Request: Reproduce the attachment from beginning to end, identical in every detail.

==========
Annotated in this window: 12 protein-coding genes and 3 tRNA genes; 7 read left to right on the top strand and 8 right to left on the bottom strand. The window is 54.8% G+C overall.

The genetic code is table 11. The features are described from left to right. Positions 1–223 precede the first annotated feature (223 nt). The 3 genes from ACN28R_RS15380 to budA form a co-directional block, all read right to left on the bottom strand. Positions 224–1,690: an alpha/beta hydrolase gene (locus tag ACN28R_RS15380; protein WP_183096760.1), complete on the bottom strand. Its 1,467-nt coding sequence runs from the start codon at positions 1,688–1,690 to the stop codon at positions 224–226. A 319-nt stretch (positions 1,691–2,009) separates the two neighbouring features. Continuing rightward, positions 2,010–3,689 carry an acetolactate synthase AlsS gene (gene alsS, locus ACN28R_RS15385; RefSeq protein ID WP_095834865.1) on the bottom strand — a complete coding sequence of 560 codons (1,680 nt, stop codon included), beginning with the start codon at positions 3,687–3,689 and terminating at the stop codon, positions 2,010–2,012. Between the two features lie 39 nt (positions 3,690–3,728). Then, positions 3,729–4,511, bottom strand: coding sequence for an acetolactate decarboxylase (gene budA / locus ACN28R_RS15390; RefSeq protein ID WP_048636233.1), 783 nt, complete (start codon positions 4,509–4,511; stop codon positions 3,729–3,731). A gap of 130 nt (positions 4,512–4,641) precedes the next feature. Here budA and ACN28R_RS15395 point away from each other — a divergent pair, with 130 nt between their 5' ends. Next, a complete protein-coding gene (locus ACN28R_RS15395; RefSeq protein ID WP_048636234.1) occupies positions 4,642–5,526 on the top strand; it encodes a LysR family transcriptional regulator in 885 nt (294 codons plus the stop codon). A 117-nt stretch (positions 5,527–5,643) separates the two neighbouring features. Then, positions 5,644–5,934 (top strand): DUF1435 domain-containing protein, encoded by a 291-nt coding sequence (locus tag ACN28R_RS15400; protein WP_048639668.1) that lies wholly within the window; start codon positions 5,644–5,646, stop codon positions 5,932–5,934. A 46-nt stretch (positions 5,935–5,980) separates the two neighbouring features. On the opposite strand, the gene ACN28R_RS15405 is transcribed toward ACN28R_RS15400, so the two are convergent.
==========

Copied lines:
Annotated in this window: 12 protein-coding genes and 3 tRNA genes; 7 read left to right on the top strand and 8 right to left on the bottom strand. The window is 54.8% G+C overall.

The genetic code is table 11. The features are described from left to right. Positions 1–223 precede the first annotated feature (223 nt). The 3 genes from ACN28R_RS15380 to budA form a co-directional block, all read right to left on the bottom strand. Positions 224–1,690: an alpha/beta hydrolase gene (locus tag ACN28R_RS15380; protein WP_183096760.1), complete on the bottom strand. Its 1,467-nt coding sequence runs from the start codon at positions 1,688–1,690 to the stop codon at positions 224–226. A 319-nt stretch (positions 1,691–2,009) separates the two neighbouring features. Continuing rightward, positions 2,010–3,689 carry an acetolactate synthase AlsS gene (gene alsS, locus ACN28R_RS15385; RefSeq protein ID WP_095834865.1) on the bottom strand — a complete coding sequence of 560 codons (1,680 nt, stop codon included), beginning with the start codon at positions 3,687–3,689 and terminating at the stop codon, positions 2,010–2,012. Between the two features lie 39 nt (positions 3,690–3,728). Then, positions 3,729–4,511, bottom strand: coding sequence for an acetolactate decarboxylase (gene budA / locus ACN28R_RS15390; RefSeq protein ID WP_048636233.1), 783 nt, complete (start codon positions 4,509–4,511; stop codon positions 3,729–3,731). A gap of 130 nt (positions 4,512–4,641) precedes the next feature. Here budA and ACN28R_RS15395 point away from each other — a divergent pair, with 130 nt between their 5' ends. Next, a complete protein-coding gene (locus ACN28R_RS15395; RefSeq protein ID WP_048636234.1) occupies positions 4,642–5,526 on the top strand; it encodes a LysR family transcriptional regulator in 885 nt (294 codons plus the stop codon). A 117-nt stretch (positions 5,527–5,643) separates the two neighbouring features. Then, positions 5,644–5,934 (top strand): DUF1435 domain-containing protein, encoded by a 291-nt coding sequence (locus tag ACN28R_RS15400; protein WP_048639668.1) that lies wholly within the window; start codon positions 5,644–5,646, stop codon positions 5,932–5,934. A 46-nt stretch (positions 5,935–5,980) separates the two neighbouring features. On the opposite strand, the gene ACN28R_RS15405 is transcribed toward ACN28R_RS15400, so the two are convergent.